Our roof was shot. It leaked like a sieve, and we had no money to get it repaired. Instead, we stapled plastic sheeting to the ceiling to collect the drips, then poked in the low spots and placed buckets underneath to catch the drips in four spots instead of twenty. If my dad were still around, we could have fixed all these problems. But our limited resources stared us in the face anytime we needed repairs, new clothes, or saw how many presents our friends and relatives got at Christmas. How could a mother not feel resentful about the lack of child support? How could us kids not be pissed about a father who was not there to take us to baseball, basketball, or soccer games? I missed my dad. It sucked.

I don’t share this to be a downer. I  share it to let others who may also wrestle with joy and  discontentment around the holidays, know they are not alone. On one hand I want to be cheerful yet on the other,  I wallow in grief over family members, and sometimes feel all alone.

The struggle is real. Talking helps, so does writing it down. I figured if maybe I shared a little of my heart, it may help another realize that they are not alone.

So what do I do to get out of the holiday blues? I try to smile more. I give more. I try not to think so much about myself. I give more hugs. There’s something magical about smiling at someone that lifts their spirits and in turns lifts mine. Hugs do the same thing. Physical contact is known to improve mental  well being and health.

So for the next two weeks I am going to try and smile more and give more hugs.

 

img_1609

 

 

 

 

Oh Tenuous Life, Fly Away Cary, Fly Away.

Today I reconnected with some old friends from my youth. We gathered to pay our respects and say farewell to yet another “valley kid”, Cary Smith, who had been taken far too young.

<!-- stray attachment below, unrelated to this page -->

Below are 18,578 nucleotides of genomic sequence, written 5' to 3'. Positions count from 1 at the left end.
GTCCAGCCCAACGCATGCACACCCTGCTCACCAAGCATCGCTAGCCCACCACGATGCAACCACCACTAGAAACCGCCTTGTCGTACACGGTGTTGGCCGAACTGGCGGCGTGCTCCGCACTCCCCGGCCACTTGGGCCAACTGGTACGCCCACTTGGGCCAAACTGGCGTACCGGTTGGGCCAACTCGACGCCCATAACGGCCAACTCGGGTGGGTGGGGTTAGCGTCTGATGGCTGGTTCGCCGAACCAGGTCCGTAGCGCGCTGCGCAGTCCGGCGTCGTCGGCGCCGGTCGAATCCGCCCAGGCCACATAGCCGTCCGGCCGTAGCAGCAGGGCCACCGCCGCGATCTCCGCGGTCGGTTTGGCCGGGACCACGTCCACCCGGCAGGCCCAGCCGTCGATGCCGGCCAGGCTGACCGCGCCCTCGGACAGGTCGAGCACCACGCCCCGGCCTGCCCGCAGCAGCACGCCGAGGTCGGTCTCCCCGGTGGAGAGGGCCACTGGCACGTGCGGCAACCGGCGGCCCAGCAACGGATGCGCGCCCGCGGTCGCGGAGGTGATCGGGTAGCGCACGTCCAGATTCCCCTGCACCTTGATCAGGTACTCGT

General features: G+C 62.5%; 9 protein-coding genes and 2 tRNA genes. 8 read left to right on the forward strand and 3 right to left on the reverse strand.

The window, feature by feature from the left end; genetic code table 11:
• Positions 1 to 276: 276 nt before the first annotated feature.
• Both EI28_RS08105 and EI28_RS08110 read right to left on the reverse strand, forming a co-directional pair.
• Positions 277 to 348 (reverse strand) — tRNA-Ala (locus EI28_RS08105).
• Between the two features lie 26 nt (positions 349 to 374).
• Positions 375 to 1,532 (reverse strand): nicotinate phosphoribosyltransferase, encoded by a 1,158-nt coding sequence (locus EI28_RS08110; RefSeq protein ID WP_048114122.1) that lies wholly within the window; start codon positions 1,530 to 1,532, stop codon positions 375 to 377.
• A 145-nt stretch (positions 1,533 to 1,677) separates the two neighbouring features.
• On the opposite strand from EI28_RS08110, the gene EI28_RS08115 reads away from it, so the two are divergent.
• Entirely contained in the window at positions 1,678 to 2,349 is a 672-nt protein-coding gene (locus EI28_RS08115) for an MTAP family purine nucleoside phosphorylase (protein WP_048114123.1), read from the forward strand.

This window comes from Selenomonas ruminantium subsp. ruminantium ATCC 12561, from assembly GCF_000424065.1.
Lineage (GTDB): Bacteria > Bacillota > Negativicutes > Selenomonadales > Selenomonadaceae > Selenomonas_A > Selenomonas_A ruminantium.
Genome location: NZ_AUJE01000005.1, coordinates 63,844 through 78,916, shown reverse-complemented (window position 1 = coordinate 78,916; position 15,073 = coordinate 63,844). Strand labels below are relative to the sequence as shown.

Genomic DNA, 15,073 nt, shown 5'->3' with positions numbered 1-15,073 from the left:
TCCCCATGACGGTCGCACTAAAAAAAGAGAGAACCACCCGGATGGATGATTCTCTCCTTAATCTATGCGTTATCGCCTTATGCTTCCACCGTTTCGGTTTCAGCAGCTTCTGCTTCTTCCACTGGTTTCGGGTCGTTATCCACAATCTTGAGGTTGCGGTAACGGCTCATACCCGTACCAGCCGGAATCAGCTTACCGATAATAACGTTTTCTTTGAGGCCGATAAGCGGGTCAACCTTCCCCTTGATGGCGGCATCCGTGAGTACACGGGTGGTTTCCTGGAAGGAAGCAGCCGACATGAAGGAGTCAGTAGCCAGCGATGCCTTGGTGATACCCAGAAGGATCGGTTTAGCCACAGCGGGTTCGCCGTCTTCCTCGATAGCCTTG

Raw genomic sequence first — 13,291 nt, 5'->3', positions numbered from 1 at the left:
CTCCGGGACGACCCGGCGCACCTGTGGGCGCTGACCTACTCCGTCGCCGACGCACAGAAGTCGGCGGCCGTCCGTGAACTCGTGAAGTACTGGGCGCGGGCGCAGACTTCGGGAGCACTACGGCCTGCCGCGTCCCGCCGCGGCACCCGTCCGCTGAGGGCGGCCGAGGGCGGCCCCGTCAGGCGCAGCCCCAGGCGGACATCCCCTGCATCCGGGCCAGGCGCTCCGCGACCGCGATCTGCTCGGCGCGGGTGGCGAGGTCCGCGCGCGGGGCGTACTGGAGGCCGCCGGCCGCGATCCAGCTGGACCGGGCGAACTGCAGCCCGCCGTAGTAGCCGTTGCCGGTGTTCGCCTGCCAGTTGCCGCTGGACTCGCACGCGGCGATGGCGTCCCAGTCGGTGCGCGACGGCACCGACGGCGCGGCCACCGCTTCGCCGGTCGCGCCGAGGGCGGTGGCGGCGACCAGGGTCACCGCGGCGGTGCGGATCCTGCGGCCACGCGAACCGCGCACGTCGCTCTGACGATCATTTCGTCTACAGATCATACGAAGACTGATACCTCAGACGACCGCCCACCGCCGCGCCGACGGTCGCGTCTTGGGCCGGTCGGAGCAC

The more days I walk the face of the earth, I realize how very tenuous life is. I am also reminded of how insidious the disease of drug addiction and alcoholism is. It is truly “…cunning, baffling, powerful.” Though I don’t know the exact circumstances leading to the demise of my childhood friend, I do know how easy it is to fall prey to addiction.

But that’s not what I remember about him. I remember that he always made me laugh and made me feel welcome.

When I was still partying, I recall showing up to a party feeling incredibly uncomfortable. I was shy. Booze helped me overcome that, but so did my friend Cary. With sweaty palms I scanned the room looking for someone I could talk to. There on the deck, Cary stood sipping a beer. “Langwell! What’s up?!” he shouted, waving me over.

“Have a beer,” he said, handing me a kegger cup.

Instantly, after a beer and my friend reaching out to make me feel welcome, my anxiety dissipated.

That was many years ago. I hadn’t seen him in well over 30 years. When I read his obituary two weeks ago, I felt raw.  He, too, was fifty-two. It could’ve been me.

Now, I stood alongside the stables at Dickson Ranch in the crisp fall air, swapping stories and catching up with some friends whom I had not seen in over 35 years. Unlike the parties of 30 + years ago, I felt at ease. I didn’t need to drink.

As I was getting ready to leave, my friend PJ asked if I had a copy of my book that he could buy. As I handed it to him he asked if it was going to make him cry. “Yes.” I said, choking back my own tears.

We hugged and said goodbye.  I drove away with tears in my eyes. Ten minutes later, as I traveled along Nicasio Valley Road, I reflected on the loss of my own brother, and others and thought how grateful I was that I have been forsaken. Just then, I looked up to see a white car speeding toward me at at nearly eighty miles-per-hour on the wrong side of the road. I slowed, breathed, and let out a sigh of relief as the driver safely passed back onto the right side of the road.

What if I hadn’t looked up?  I could’ve been another statistic of yet one more “valley kid” taken “too soon.” But today was not my day.

My thoughts turned immediately to my friend who had passed. He is suffering no longer. I pray he is now at peace.